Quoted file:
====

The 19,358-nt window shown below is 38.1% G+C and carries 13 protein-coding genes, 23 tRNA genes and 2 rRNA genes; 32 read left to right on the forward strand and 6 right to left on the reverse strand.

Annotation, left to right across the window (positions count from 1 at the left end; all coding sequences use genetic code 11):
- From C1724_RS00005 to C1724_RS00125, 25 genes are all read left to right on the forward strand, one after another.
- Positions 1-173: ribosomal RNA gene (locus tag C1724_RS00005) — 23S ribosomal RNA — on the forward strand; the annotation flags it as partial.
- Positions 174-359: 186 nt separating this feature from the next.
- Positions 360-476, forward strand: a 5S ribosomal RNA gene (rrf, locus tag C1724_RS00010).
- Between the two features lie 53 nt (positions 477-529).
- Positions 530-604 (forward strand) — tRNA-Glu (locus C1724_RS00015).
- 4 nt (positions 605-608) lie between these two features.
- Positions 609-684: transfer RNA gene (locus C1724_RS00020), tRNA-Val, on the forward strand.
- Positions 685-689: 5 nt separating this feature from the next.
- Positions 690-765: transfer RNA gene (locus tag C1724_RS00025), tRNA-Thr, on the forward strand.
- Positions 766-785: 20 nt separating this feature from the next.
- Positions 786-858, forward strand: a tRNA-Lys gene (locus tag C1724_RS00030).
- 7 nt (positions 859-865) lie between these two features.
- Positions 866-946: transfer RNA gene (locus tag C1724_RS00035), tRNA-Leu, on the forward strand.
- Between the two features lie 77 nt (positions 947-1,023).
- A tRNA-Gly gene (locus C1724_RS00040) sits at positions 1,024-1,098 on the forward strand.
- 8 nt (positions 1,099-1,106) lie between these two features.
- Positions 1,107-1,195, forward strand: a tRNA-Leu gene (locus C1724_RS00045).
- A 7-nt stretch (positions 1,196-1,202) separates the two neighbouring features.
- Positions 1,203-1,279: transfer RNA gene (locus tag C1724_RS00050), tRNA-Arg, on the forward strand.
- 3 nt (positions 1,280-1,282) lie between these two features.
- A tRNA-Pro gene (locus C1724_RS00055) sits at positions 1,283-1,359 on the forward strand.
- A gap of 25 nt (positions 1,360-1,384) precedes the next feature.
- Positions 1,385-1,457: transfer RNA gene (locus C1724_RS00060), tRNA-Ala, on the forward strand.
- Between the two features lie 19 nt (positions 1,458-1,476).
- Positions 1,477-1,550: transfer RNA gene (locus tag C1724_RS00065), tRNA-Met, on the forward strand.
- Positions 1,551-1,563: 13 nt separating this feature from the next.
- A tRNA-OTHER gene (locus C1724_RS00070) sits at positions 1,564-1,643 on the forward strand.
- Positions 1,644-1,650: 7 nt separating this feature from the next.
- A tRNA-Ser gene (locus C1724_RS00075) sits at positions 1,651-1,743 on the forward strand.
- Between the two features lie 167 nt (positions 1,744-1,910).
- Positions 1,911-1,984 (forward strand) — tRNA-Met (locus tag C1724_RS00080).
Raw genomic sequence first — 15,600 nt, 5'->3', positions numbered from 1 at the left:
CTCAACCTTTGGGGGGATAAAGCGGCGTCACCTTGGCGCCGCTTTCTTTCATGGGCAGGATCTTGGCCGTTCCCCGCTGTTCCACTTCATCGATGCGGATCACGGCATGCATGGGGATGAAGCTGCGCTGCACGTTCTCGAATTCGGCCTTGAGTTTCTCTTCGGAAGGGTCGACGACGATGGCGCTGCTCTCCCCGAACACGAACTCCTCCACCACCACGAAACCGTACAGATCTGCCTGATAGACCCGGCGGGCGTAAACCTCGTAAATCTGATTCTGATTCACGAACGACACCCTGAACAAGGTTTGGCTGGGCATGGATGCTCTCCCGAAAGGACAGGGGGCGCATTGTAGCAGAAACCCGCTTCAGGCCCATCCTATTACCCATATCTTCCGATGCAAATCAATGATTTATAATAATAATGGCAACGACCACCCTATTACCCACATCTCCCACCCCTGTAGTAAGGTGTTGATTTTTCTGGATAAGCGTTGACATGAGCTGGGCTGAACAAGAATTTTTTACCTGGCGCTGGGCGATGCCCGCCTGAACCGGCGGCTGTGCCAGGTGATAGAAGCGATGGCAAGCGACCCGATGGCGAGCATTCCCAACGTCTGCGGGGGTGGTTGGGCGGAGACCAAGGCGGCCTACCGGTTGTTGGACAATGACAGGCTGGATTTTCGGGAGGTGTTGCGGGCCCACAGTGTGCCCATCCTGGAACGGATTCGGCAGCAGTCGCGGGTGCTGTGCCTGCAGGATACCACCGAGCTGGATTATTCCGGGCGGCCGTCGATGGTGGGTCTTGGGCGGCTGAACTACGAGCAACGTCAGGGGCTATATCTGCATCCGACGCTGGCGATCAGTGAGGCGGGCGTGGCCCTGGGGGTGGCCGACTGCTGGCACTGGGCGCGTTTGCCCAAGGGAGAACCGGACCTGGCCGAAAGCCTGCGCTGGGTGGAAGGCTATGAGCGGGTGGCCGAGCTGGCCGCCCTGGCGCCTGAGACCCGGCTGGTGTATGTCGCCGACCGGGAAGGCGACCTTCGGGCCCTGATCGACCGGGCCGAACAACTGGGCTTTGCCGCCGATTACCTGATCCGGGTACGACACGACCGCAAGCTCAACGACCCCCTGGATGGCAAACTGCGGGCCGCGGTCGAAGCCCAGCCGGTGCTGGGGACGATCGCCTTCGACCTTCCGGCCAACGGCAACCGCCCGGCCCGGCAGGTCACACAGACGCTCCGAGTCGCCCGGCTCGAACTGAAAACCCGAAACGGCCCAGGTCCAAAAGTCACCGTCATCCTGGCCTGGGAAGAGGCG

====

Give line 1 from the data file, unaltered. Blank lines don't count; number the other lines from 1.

The 19,358-nt window shown below is 38.1% G+C and carries 13 protein-coding genes, 23 tRNA genes and 2 rRNA genes; 32 read left to right on the forward strand and 6 right to left on the reverse strand.